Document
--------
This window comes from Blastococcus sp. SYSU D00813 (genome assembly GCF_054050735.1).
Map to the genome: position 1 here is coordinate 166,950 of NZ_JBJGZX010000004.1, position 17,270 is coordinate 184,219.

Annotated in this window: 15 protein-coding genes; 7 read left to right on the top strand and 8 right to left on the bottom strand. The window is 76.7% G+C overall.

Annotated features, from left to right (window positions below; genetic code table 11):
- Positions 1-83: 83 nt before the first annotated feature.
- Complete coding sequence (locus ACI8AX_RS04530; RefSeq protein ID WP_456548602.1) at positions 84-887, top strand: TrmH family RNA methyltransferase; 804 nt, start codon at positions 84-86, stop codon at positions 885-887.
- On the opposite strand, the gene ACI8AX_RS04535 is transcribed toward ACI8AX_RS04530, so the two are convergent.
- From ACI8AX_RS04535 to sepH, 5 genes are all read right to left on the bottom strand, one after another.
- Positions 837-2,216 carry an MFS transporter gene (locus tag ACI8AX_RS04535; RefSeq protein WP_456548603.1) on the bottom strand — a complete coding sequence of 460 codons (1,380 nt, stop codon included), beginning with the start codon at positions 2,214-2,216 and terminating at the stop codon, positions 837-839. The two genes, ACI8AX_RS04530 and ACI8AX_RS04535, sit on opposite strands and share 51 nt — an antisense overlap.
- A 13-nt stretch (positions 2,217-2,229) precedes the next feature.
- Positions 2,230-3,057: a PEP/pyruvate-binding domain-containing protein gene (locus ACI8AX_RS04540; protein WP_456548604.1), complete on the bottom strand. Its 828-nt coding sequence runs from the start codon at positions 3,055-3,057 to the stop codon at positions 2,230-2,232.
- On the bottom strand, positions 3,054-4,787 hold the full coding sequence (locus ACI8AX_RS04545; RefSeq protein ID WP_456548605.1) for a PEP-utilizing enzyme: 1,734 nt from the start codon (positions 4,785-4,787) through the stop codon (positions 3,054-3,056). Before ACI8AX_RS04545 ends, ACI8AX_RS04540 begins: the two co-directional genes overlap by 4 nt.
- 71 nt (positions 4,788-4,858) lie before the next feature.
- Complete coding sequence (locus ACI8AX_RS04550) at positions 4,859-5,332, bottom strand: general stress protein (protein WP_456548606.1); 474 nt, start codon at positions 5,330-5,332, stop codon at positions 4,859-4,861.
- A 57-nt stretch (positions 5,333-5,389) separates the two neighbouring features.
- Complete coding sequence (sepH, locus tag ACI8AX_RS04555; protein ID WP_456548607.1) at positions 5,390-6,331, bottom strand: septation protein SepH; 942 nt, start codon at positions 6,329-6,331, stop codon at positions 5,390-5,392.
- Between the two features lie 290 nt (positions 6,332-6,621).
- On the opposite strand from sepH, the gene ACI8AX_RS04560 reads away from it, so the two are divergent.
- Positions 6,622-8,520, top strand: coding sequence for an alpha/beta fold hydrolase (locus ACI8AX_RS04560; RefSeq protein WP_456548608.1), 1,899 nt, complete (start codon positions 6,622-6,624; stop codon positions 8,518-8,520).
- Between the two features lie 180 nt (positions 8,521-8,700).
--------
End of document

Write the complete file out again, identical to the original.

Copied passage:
This window comes from Blastococcus sp. SYSU D00813 (genome assembly GCF_054050735.1).
Map to the genome: position 1 here is coordinate 166,950 of NZ_JBJGZX010000004.1, position 17,270 is coordinate 184,219.

Annotated in this window: 15 protein-coding genes; 7 read left to right on the top strand and 8 right to left on the bottom strand. The window is 76.7% G+C overall.

Annotated features, from left to right (window positions below; genetic code table 11):
- Positions 1-83: 83 nt before the first annotated feature.
- Complete coding sequence (locus ACI8AX_RS04530; RefSeq protein ID WP_456548602.1) at positions 84-887, top strand: TrmH family RNA methyltransferase; 804 nt, start codon at positions 84-86, stop codon at positions 885-887.
- On the opposite strand, the gene ACI8AX_RS04535 is transcribed toward ACI8AX_RS04530, so the two are convergent.
- From ACI8AX_RS04535 to sepH, 5 genes are all read right to left on the bottom strand, one after another.
- Positions 837-2,216 carry an MFS transporter gene (locus tag ACI8AX_RS04535; RefSeq protein WP_456548603.1) on the bottom strand — a complete coding sequence of 460 codons (1,380 nt, stop codon included), beginning with the start codon at positions 2,214-2,216 and terminating at the stop codon, positions 837-839. The two genes, ACI8AX_RS04530 and ACI8AX_RS04535, sit on opposite strands and share 51 nt — an antisense overlap.
- A 13-nt stretch (positions 2,217-2,229) precedes the next feature.
- Positions 2,230-3,057: a PEP/pyruvate-binding domain-containing protein gene (locus ACI8AX_RS04540; protein WP_456548604.1), complete on the bottom strand. Its 828-nt coding sequence runs from the start codon at positions 3,055-3,057 to the stop codon at positions 2,230-2,232.
- On the bottom strand, positions 3,054-4,787 hold the full coding sequence (locus ACI8AX_RS04545; RefSeq protein ID WP_456548605.1) for a PEP-utilizing enzyme: 1,734 nt from the start codon (positions 4,785-4,787) through the stop codon (positions 3,054-3,056). Before ACI8AX_RS04545 ends, ACI8AX_RS04540 begins: the two co-directional genes overlap by 4 nt.
- 71 nt (positions 4,788-4,858) lie before the next feature.
- Complete coding sequence (locus ACI8AX_RS04550) at positions 4,859-5,332, bottom strand: general stress protein (protein WP_456548606.1); 474 nt, start codon at positions 5,330-5,332, stop codon at positions 4,859-4,861.
- A 57-nt stretch (positions 5,333-5,389) separates the two neighbouring features.
- Complete coding sequence (sepH, locus tag ACI8AX_RS04555; protein ID WP_456548607.1) at positions 5,390-6,331, bottom strand: septation protein SepH; 942 nt, start codon at positions 6,329-6,331, stop codon at positions 5,390-5,392.
- Between the two features lie 290 nt (positions 6,332-6,621).
- On the opposite strand from sepH, the gene ACI8AX_RS04560 reads away from it, so the two are divergent.
- Positions 6,622-8,520, top strand: coding sequence for an alpha/beta fold hydrolase (locus ACI8AX_RS04560; RefSeq protein WP_456548608.1), 1,899 nt, complete (start codon positions 6,622-6,624; stop codon positions 8,518-8,520).
- Between the two features lie 180 nt (positions 8,521-8,700).